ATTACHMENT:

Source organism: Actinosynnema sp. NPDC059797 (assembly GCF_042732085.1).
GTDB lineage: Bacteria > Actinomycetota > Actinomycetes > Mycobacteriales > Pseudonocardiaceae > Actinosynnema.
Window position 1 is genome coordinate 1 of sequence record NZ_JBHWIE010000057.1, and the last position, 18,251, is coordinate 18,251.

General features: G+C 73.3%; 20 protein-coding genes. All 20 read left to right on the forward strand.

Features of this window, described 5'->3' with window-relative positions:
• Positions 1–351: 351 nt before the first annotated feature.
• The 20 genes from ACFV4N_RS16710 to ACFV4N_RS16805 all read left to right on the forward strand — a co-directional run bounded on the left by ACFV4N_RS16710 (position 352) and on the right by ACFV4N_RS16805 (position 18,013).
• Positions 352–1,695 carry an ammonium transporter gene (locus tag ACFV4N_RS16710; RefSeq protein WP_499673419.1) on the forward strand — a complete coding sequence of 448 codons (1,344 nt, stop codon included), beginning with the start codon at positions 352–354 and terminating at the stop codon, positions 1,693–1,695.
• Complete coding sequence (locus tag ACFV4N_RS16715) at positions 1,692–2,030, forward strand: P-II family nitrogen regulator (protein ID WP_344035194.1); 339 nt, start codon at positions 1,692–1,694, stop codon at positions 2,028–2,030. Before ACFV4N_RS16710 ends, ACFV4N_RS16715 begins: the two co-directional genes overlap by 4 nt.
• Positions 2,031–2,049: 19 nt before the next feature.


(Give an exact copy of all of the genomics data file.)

Source organism: Actinosynnema sp. NPDC059797 (assembly GCF_042732085.1).
GTDB lineage: Bacteria > Actinomycetota > Actinomycetes > Mycobacteriales > Pseudonocardiaceae > Actinosynnema.
Window position 1 is genome coordinate 1 of sequence record NZ_JBHWIE010000057.1, and the last position, 18,251, is coordinate 18,251.

General features: G+C 73.3%; 20 protein-coding genes. All 20 read left to right on the forward strand.

Features of this window, described 5'->3' with window-relative positions:
• Positions 1–351: 351 nt before the first annotated feature.
• The 20 genes from ACFV4N_RS16710 to ACFV4N_RS16805 all read left to right on the forward strand — a co-directional run bounded on the left by ACFV4N_RS16710 (position 352) and on the right by ACFV4N_RS16805 (position 18,013).
• Positions 352–1,695 carry an ammonium transporter gene (locus tag ACFV4N_RS16710; RefSeq protein WP_499673419.1) on the forward strand — a complete coding sequence of 448 codons (1,344 nt, stop codon included), beginning with the start codon at positions 352–354 and terminating at the stop codon, positions 1,693–1,695.
• Complete coding sequence (locus tag ACFV4N_RS16715) at positions 1,692–2,030, forward strand: P-II family nitrogen regulator (protein ID WP_344035194.1); 339 nt, start codon at positions 1,692–1,694, stop codon at positions 2,028–2,030. Before ACFV4N_RS16710 ends, ACFV4N_RS16715 begins: the two co-directional genes overlap by 4 nt.
• Positions 2,031–2,049: 19 nt before the next feature.